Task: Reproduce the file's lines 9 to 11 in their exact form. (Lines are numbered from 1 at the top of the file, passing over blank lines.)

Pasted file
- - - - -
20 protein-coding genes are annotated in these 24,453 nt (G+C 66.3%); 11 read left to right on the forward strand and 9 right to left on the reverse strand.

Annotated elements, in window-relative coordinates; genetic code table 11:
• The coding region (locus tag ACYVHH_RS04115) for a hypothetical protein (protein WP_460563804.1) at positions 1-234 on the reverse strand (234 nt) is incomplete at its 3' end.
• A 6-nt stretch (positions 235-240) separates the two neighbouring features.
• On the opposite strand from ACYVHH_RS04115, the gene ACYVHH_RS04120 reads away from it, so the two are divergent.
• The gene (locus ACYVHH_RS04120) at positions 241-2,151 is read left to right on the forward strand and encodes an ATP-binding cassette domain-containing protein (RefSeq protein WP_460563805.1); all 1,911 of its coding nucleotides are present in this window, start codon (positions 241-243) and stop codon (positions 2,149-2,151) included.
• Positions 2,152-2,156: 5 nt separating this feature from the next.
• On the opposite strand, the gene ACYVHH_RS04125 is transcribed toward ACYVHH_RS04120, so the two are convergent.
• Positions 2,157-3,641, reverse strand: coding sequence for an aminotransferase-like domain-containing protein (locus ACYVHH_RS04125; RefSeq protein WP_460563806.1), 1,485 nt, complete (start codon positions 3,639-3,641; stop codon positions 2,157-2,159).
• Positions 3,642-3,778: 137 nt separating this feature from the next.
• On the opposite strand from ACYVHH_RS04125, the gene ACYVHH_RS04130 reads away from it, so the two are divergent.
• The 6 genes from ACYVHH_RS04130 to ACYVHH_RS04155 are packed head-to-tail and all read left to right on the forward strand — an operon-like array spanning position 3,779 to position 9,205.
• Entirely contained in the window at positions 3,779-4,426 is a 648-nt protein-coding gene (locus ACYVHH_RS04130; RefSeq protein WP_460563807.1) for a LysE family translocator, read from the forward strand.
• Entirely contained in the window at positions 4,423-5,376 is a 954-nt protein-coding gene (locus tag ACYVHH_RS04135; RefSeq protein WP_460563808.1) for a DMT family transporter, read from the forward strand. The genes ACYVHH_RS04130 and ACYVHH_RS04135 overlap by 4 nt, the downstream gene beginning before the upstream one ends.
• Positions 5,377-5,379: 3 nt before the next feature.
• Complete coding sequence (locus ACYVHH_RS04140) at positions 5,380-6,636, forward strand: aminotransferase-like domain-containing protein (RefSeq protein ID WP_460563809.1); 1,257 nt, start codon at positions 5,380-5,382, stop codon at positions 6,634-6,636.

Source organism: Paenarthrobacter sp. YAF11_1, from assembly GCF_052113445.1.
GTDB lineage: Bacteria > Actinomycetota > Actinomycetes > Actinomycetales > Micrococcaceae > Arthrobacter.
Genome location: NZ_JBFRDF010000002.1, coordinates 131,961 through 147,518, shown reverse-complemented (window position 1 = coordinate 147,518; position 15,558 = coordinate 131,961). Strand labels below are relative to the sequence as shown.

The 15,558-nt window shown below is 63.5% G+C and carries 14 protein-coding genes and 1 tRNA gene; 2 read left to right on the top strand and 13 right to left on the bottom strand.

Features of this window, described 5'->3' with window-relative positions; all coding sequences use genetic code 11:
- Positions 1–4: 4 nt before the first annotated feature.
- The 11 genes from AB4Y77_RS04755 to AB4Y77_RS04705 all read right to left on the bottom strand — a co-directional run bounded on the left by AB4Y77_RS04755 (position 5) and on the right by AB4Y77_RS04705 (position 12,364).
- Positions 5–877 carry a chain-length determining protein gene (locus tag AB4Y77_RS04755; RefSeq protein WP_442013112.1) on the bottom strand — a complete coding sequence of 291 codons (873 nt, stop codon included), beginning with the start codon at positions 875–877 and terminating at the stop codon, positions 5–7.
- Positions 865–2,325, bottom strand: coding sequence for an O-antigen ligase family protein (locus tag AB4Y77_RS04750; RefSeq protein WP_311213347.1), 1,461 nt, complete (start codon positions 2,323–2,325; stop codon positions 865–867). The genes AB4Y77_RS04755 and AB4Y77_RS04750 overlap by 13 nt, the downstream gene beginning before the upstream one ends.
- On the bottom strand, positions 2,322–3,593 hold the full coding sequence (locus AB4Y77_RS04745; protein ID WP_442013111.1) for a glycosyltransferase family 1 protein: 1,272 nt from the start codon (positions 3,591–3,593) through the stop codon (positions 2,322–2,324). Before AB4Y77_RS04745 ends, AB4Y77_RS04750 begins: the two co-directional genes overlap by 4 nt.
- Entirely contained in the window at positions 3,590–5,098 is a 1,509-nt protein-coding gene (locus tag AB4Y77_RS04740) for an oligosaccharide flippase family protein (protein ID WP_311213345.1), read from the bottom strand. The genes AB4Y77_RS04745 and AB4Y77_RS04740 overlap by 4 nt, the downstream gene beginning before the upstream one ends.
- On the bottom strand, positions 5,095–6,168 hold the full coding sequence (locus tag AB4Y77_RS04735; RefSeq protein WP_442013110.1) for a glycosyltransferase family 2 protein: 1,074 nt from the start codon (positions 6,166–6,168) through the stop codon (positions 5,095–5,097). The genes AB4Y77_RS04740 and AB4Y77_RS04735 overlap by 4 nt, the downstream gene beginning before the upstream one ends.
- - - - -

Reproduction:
• Positions 2,157-3,641, reverse strand: coding sequence for an aminotransferase-like domain-containing protein (locus ACYVHH_RS04125; RefSeq protein WP_460563806.1), 1,485 nt, complete (start codon positions 3,639-3,641; stop codon positions 2,157-2,159).
• Positions 3,642-3,778: 137 nt separating this feature from the next.
• On the opposite strand from ACYVHH_RS04125, the gene ACYVHH_RS04130 reads away from it, so the two are divergent.